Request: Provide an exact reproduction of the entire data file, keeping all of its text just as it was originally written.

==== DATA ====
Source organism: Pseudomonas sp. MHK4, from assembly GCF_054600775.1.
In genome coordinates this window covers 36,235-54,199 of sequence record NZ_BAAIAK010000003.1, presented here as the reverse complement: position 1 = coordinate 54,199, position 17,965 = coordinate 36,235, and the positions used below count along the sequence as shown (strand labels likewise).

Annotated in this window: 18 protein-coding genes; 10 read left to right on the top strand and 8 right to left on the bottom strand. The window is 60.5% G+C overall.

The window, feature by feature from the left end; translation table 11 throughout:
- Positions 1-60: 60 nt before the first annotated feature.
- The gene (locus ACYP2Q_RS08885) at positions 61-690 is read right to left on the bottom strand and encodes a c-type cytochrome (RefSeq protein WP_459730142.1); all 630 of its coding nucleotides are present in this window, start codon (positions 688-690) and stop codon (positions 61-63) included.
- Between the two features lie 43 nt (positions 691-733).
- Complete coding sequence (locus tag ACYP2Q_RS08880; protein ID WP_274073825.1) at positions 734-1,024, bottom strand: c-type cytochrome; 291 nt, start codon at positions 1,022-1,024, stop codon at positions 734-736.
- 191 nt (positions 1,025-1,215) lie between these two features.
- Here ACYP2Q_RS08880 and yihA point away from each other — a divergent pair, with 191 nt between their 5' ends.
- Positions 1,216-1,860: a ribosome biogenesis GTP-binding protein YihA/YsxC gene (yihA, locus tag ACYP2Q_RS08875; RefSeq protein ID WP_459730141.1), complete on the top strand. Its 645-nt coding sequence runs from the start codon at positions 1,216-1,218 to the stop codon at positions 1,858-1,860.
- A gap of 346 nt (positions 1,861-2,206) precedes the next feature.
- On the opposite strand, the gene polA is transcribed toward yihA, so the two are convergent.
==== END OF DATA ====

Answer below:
Source organism: Pseudomonas sp. MHK4, from assembly GCF_054600775.1.
In genome coordinates this window covers 36,235-54,199 of sequence record NZ_BAAIAK010000003.1, presented here as the reverse complement: position 1 = coordinate 54,199, position 17,965 = coordinate 36,235, and the positions used below count along the sequence as shown (strand labels likewise).

Annotated in this window: 18 protein-coding genes; 10 read left to right on the top strand and 8 right to left on the bottom strand. The window is 60.5% G+C overall.

The window, feature by feature from the left end; translation table 11 throughout:
- Positions 1-60: 60 nt before the first annotated feature.
- The gene (locus ACYP2Q_RS08885) at positions 61-690 is read right to left on the bottom strand and encodes a c-type cytochrome (RefSeq protein WP_459730142.1); all 630 of its coding nucleotides are present in this window, start codon (positions 688-690) and stop codon (positions 61-63) included.
- Between the two features lie 43 nt (positions 691-733).
- Complete coding sequence (locus tag ACYP2Q_RS08880; protein ID WP_274073825.1) at positions 734-1,024, bottom strand: c-type cytochrome; 291 nt, start codon at positions 1,022-1,024, stop codon at positions 734-736.
- 191 nt (positions 1,025-1,215) lie between these two features.
- Here ACYP2Q_RS08880 and yihA point away from each other — a divergent pair, with 191 nt between their 5' ends.
- Positions 1,216-1,860: a ribosome biogenesis GTP-binding protein YihA/YsxC gene (yihA, locus tag ACYP2Q_RS08875; RefSeq protein ID WP_459730141.1), complete on the top strand. Its 645-nt coding sequence runs from the start codon at positions 1,216-1,218 to the stop codon at positions 1,858-1,860.
- A gap of 346 nt (positions 1,861-2,206) precedes the next feature.
- On the opposite strand, the gene polA is transcribed toward yihA, so the two are convergent.